Circular Supermarket

Research output: Contribution to conferencePaper


Supermarkets rely of global, linear food supply chains which are precarious, resource-hungry and wasteful. Transitioning to a circular economy, where resources are reduced, shared and reused will require significant change to how food is made, processed and moved. Through systems analysis, scenario thinking and propositional design this paper explores how supermarkets might transition to the circular economy. The proposition focuses on: (1) how
resource use can be decreased through hyper-local production; (2) how supermarkets might close resource loops; and (3) how resource productivity may be achieved through sharing.
Using Belfast in Northern Ireland as a testbed, the proposition focuses on how circularity can be achieved by transforming the supermarket from a node in a linear food chain to a selfsufficient hub for food production and processing as well as retail. Visualised using simple ‘from-to’ diagrams and photomontages, the new supermarket hub named Circular Beehive, rewires mobility, energy, food, packaging and labour flows in a neighbourhood. The proposition is holistic and nested, reflecting on the spatial, social, ecological, technical and infrastructural implications of a circular transition; from the scale of food to the neighbourhood, city and region.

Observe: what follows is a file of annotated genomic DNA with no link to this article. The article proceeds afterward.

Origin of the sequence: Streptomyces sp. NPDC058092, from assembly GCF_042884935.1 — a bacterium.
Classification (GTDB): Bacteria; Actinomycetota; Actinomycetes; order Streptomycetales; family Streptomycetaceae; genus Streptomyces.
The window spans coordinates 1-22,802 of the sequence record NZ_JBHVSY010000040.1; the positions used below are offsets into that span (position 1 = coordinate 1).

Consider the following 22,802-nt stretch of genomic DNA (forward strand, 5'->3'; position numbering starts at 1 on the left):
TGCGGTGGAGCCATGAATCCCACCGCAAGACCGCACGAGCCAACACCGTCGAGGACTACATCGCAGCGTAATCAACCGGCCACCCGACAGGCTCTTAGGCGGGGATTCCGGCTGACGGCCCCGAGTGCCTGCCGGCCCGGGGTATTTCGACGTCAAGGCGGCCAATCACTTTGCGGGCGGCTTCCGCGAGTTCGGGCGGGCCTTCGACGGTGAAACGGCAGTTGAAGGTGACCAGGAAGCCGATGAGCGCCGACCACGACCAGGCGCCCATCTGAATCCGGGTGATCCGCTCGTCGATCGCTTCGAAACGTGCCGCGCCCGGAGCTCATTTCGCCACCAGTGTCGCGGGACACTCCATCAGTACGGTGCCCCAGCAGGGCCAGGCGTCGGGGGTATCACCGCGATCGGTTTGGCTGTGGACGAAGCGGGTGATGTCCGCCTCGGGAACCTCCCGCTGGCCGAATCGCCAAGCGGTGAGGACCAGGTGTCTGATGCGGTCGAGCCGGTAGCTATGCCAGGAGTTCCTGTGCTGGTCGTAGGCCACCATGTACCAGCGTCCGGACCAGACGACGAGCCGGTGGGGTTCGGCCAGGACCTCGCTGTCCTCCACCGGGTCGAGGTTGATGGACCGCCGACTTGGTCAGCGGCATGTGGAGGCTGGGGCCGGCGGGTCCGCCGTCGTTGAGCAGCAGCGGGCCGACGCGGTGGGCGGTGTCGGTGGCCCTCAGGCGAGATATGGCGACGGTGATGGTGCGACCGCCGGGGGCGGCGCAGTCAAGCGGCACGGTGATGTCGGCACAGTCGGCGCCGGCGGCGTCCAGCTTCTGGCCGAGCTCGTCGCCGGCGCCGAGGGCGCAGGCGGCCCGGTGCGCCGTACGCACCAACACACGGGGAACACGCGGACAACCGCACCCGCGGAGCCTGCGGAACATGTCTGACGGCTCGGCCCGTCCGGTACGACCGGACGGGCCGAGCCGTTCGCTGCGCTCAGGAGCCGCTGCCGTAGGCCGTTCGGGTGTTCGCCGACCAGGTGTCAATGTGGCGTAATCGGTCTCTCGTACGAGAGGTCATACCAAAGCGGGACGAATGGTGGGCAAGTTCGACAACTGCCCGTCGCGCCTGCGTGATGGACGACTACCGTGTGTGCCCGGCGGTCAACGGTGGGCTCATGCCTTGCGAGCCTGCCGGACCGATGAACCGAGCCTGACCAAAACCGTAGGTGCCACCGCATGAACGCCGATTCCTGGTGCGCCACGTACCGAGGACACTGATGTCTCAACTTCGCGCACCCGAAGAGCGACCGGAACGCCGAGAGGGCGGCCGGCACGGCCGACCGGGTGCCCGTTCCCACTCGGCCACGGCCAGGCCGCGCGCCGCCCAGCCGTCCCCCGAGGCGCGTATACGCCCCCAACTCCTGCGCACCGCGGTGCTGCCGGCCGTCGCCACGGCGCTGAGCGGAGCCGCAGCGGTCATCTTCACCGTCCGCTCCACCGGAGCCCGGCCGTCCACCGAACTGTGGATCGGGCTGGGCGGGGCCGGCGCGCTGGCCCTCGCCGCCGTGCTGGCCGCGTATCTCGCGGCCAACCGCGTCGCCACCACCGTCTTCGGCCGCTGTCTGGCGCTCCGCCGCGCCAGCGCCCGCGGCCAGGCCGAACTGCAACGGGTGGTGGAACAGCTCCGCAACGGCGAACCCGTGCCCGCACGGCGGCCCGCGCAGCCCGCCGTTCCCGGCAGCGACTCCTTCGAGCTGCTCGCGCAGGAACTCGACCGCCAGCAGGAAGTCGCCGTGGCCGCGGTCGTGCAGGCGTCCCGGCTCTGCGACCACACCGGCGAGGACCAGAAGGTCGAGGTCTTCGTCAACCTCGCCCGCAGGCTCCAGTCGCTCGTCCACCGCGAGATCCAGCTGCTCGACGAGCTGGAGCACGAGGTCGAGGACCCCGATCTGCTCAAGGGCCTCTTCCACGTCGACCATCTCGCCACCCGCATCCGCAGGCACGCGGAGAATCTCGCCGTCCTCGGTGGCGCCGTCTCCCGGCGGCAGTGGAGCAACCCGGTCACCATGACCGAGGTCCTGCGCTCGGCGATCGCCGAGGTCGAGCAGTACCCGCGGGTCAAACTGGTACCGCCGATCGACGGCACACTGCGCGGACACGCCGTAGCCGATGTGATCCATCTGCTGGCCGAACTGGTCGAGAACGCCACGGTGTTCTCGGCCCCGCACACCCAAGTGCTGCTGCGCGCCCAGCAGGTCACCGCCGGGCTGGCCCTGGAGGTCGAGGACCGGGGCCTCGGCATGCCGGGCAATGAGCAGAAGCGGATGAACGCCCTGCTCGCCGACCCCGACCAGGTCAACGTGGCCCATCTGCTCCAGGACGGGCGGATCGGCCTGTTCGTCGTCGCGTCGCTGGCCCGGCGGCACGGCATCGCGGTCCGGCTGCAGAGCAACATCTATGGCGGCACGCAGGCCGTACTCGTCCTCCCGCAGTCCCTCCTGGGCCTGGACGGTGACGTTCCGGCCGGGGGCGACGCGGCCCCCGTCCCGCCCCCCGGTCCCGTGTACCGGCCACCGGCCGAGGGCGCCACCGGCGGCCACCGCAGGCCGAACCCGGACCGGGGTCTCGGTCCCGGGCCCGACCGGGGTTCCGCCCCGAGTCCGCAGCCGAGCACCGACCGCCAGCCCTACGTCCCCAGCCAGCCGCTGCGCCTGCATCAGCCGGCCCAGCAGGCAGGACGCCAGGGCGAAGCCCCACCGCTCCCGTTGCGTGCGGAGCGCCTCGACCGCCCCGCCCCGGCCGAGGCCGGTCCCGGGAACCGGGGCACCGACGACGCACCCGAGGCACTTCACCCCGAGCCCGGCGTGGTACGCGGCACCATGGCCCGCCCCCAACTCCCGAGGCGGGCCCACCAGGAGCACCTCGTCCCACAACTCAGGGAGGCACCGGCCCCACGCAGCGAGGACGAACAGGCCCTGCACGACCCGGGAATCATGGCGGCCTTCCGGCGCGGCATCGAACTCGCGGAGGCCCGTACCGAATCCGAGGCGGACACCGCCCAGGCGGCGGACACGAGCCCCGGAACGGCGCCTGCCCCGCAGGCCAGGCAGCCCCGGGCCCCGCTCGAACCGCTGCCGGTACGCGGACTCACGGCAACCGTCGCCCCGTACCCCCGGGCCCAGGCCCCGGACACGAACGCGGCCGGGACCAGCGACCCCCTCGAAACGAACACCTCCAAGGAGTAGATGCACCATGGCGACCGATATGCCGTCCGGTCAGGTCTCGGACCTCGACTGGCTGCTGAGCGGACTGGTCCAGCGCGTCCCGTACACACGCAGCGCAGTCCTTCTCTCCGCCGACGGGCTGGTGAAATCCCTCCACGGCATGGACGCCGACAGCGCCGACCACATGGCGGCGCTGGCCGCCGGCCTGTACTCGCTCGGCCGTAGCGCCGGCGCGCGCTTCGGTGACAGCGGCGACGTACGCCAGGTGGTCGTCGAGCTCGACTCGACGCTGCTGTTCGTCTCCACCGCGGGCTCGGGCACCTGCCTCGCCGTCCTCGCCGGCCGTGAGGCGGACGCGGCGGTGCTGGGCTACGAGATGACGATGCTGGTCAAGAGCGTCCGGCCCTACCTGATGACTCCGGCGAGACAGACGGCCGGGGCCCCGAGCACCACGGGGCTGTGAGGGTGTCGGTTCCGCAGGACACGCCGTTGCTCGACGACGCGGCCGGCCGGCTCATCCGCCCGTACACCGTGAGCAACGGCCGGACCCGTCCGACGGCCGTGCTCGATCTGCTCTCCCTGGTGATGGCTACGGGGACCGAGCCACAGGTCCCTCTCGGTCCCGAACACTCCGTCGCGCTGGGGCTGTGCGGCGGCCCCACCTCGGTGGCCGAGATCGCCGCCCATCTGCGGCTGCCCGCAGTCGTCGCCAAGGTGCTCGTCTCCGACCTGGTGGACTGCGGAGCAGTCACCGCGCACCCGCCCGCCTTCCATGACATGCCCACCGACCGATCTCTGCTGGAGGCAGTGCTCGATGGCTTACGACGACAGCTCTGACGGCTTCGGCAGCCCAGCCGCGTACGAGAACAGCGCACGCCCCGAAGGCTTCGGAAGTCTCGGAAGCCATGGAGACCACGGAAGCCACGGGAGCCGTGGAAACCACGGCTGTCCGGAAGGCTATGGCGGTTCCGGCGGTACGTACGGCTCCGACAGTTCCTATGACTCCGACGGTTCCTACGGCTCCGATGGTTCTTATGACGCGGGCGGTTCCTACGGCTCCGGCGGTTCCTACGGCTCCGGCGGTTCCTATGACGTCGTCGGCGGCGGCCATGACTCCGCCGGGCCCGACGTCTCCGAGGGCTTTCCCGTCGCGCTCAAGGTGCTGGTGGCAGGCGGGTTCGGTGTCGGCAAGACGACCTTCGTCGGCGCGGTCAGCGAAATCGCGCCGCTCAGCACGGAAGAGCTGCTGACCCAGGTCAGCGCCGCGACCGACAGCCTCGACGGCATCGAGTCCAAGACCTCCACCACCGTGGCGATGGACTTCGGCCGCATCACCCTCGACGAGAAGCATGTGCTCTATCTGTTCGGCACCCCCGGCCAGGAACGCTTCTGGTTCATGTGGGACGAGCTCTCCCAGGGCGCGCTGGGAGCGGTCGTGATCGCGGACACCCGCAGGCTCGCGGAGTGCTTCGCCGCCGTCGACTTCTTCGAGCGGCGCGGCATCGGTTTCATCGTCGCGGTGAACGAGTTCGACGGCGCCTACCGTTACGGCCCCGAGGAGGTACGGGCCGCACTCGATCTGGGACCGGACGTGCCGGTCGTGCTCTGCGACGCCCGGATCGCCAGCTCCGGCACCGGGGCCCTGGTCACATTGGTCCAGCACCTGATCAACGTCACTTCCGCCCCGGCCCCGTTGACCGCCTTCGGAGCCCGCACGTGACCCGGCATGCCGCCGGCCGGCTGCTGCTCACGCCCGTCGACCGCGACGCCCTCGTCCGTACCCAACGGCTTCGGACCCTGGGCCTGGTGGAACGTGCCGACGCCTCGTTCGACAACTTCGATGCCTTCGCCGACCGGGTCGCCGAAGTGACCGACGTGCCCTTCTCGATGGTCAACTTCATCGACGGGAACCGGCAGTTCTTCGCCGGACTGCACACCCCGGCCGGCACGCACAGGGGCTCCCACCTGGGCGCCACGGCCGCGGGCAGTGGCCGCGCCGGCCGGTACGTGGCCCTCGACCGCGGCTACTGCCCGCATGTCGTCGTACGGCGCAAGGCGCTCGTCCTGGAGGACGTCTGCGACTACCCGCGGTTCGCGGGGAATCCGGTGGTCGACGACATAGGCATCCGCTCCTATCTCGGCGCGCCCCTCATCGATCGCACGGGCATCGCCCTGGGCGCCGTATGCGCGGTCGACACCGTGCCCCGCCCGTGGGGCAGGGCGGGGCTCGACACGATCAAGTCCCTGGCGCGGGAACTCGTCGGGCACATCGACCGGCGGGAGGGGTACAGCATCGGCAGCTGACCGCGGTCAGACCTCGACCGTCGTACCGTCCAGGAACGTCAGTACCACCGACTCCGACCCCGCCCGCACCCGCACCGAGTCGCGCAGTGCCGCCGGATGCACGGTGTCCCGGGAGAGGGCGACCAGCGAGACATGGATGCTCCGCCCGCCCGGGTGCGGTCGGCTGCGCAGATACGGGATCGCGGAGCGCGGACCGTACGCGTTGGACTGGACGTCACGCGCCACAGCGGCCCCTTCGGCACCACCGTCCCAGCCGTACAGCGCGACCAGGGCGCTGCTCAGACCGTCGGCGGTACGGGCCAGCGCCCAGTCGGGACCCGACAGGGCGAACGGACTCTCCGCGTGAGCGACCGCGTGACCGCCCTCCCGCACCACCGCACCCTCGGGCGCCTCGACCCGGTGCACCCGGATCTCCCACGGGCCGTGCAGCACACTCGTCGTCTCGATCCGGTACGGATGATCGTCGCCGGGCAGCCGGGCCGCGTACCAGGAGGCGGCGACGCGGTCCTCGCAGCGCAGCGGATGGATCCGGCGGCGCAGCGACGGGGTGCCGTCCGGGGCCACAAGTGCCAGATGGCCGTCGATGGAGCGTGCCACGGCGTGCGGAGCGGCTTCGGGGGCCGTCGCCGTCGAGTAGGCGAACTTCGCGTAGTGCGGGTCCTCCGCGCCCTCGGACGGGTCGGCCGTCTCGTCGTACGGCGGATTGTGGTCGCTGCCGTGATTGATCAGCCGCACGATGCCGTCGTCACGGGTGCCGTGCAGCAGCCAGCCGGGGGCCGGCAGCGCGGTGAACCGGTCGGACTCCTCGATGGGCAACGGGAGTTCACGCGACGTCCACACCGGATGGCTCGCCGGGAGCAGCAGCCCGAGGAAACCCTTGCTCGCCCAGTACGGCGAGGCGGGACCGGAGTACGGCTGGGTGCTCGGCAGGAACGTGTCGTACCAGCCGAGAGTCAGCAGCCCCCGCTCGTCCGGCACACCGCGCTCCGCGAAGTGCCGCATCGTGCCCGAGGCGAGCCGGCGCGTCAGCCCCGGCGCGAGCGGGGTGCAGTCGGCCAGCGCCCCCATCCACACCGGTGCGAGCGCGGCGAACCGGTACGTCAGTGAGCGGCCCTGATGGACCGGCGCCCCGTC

Original languageEnglish
Publication statusPublished - 10 Dec 2021
EventThe International Symposium of Circular Systems for the Built Environment - Eindhoven, Netherlands
Duration: 10 Dec 202010 Dec 2020


ConferenceThe International Symposium of Circular Systems for the Built Environment


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